Seventy-two percent of economists oppose a high $15 minimum wage, because it would wipe out too many jobs and result in employers restricting employees’ work hours too much. Sen. Bernie Sanders, who supports a $15 minimum wage, recently announced he would cut his staffers’ hours in order to afford paying them a $15 minimum wage.
Increasing the minimum wage doesn’t do much good for workers if some of them end up working far fewer hours than they would like, and others wind up unemployed as a result. But that seems to the effect of increasing the minimum wage to $15, judging from a recent study by the nonpartisan Congressional Budget office. As Fox News notes, “the CBO said the move would reduce real family income by about $9 billion in 2025,” as some workers lose their jobs or some of their hours worked. And it “concluded that a proposed $15 federal minimum wage could result in 3.7 million people becoming unemployed … as employers struggle to make payroll and respond by slashing jobs and hours.”
Large increases in the minimum wage often leave workers with fewer work hours than they would like, even for those that don’t lose their jobs. In 2017, Reuters reported that a “Seattle law that requires many businesses to pay a minimum wage of at least $13 an hour” had “left low-wage workers with less money in their pockets because some employers cut working hours.”
A study found that “low-wage workers on average” worked “fewer hours and earn $125 less each month than before the Pacific Northwest city set one of the highest minimum wages in the nation.” This was so even though the Seattle region is quite wealthy and thus suffered fewer negative effects from a large minimum wage increase than a typical, less affluent area would. After Whole Foods raised its minimum wage to appease politicians who support higher minimum wages, it cut employees’ hours, “negating wage gains for employees,” reports The Guardian. Similarly, a survey of restaurants released in April shows that “minimum wage hikes usually mean higher menu prices and fewer employee hours.”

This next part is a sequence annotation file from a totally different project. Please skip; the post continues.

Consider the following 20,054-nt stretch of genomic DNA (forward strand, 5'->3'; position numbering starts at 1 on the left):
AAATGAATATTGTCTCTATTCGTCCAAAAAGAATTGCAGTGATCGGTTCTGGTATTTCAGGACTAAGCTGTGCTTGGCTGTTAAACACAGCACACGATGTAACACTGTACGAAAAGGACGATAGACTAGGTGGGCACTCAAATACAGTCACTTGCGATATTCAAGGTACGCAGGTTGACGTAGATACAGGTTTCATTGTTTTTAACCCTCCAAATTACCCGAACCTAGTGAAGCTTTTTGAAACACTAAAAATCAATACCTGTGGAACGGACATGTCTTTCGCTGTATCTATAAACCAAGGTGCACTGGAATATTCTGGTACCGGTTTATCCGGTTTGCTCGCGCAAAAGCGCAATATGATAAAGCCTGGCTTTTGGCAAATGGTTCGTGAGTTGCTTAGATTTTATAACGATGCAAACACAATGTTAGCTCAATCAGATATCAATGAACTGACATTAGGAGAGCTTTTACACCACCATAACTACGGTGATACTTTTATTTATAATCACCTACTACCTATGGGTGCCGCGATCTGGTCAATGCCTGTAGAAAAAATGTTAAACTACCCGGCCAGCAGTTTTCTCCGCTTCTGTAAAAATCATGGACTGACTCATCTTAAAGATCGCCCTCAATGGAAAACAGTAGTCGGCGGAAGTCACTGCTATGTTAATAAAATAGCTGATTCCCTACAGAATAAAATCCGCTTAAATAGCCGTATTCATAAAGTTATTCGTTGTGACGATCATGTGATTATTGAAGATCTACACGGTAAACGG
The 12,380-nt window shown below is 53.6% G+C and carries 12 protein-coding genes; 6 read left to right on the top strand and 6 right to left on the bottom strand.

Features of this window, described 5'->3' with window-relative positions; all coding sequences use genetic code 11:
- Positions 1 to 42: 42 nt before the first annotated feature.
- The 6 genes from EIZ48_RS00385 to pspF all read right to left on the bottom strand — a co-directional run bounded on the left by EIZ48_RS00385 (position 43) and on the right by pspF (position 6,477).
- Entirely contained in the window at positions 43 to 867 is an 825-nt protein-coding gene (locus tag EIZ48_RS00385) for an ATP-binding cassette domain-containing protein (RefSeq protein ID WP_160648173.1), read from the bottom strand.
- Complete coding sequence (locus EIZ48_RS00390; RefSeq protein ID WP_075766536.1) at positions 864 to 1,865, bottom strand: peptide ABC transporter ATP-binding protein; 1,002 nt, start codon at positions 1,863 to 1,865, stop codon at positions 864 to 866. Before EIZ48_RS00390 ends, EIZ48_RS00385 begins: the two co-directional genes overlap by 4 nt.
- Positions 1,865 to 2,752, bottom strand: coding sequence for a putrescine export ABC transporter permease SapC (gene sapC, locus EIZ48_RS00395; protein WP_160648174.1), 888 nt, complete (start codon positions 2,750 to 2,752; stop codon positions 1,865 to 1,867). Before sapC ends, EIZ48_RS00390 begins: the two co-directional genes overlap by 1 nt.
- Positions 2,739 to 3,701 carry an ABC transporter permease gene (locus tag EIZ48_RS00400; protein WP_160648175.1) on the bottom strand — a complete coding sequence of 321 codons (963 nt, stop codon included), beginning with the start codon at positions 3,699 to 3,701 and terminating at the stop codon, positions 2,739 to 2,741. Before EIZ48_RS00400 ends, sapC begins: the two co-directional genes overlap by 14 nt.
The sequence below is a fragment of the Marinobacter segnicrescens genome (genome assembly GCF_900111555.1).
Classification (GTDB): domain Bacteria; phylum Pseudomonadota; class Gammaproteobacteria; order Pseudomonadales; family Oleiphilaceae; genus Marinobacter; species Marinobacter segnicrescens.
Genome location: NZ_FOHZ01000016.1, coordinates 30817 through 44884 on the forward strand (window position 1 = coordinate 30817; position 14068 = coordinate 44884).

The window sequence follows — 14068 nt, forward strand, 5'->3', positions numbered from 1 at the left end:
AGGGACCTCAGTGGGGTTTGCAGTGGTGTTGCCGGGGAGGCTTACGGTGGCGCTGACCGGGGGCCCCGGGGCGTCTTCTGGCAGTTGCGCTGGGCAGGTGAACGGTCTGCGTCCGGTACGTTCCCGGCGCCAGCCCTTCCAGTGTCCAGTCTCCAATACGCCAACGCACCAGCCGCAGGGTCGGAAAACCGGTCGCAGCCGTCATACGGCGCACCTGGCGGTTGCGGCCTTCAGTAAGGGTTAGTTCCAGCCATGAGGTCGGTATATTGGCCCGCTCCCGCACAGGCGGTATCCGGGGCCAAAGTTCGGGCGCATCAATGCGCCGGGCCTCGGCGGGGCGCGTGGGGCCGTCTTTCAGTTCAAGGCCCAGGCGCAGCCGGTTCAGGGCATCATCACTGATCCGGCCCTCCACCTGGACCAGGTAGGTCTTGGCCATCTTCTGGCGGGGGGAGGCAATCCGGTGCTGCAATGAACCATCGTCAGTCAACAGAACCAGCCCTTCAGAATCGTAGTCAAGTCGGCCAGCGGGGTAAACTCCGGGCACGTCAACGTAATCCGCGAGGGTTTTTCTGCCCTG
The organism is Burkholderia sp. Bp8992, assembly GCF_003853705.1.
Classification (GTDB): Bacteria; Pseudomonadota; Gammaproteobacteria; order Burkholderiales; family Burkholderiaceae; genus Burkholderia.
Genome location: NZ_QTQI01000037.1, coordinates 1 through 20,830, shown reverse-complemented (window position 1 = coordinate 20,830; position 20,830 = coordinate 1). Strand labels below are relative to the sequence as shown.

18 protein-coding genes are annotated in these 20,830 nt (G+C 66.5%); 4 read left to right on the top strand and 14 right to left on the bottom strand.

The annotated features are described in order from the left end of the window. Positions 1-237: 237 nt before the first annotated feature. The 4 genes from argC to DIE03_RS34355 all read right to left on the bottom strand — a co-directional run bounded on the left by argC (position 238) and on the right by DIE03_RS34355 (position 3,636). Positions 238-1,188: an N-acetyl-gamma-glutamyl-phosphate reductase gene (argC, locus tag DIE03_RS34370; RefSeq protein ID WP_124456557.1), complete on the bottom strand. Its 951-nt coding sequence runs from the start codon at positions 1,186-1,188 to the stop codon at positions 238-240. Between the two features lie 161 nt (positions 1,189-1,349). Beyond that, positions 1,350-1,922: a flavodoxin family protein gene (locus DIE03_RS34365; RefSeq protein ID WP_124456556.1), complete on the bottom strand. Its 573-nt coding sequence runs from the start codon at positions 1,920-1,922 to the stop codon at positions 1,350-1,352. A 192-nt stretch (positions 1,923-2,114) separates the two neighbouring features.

The CBO’s upper bound estimate of 3.7 million jobs lost massively underestimates the job losses resulting from a $15 minimum wage, which almost certainly exceed five million lost jobs. That’s because it doesn’t fully take into account some negative effects of a minimum wage increase, such as its “tax implications,” which will spawn a negative chain reaction in low-wage, low-living-cost communities, as I discuss further below.
If you live in a rich, high-living-cost city or suburb, $15 may sound like not much. But there are many low-cost areas where a couple each making $12 per hour can afford a perfectly good middle-class lifestyle, making a wage well under $15 a “living wage.” For example, the median household income in Buchanan County, Va., is $31,800, which could include a hypothetical married couple each making $8 per hour. The median hourly wage in the county is way under $15 per hour, yet most people there own their own home and few if any go hungry. A home there costs only a little over a tenth what it wouldcost in more expensive areas of Virginia, like Arlington County. Even in wealthy Maryland, inexpensive Somerset County has a median hourly wage of well under $15 per hour. The entire state of Mississippi has a median wage below $15.